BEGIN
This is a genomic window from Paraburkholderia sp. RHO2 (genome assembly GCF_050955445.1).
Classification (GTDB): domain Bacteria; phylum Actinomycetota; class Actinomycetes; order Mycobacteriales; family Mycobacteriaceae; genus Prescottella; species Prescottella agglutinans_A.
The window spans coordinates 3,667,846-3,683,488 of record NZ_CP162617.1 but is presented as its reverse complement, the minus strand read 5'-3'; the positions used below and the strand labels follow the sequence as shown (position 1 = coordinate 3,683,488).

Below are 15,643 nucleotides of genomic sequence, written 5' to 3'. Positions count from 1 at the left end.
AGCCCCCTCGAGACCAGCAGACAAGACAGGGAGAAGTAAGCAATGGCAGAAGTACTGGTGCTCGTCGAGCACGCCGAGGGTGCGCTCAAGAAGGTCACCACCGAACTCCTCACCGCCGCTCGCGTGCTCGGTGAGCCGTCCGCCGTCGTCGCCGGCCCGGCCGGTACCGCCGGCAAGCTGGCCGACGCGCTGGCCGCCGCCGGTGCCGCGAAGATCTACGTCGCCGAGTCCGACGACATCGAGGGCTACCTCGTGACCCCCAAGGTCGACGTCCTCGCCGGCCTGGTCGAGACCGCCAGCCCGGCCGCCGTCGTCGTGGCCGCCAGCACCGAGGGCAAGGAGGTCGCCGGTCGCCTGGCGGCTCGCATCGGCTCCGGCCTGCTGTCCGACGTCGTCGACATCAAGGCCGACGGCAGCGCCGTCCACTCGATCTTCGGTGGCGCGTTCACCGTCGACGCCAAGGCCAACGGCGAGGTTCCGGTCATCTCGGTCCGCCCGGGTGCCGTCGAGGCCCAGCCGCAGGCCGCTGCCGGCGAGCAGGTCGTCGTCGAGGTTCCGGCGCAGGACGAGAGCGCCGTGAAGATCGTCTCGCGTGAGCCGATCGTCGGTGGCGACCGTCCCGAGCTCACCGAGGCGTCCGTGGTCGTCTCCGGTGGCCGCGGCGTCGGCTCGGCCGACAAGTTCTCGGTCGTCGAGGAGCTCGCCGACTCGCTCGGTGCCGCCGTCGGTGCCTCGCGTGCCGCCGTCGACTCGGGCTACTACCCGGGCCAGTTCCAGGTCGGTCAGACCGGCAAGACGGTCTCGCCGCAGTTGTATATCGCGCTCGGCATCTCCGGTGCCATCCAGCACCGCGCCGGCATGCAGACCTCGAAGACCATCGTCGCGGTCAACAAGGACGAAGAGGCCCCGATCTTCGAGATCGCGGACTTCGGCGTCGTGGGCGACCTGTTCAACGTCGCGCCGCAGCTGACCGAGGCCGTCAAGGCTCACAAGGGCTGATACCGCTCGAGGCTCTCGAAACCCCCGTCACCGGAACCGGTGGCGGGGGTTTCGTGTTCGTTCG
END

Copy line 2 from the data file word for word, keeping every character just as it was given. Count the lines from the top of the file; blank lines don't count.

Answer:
Classification (GTDB): domain Bacteria; phylum Actinomycetota; class Actinomycetes; order Mycobacteriales; family Mycobacteriaceae; genus Prescottella; species Prescottella agglutinans_A.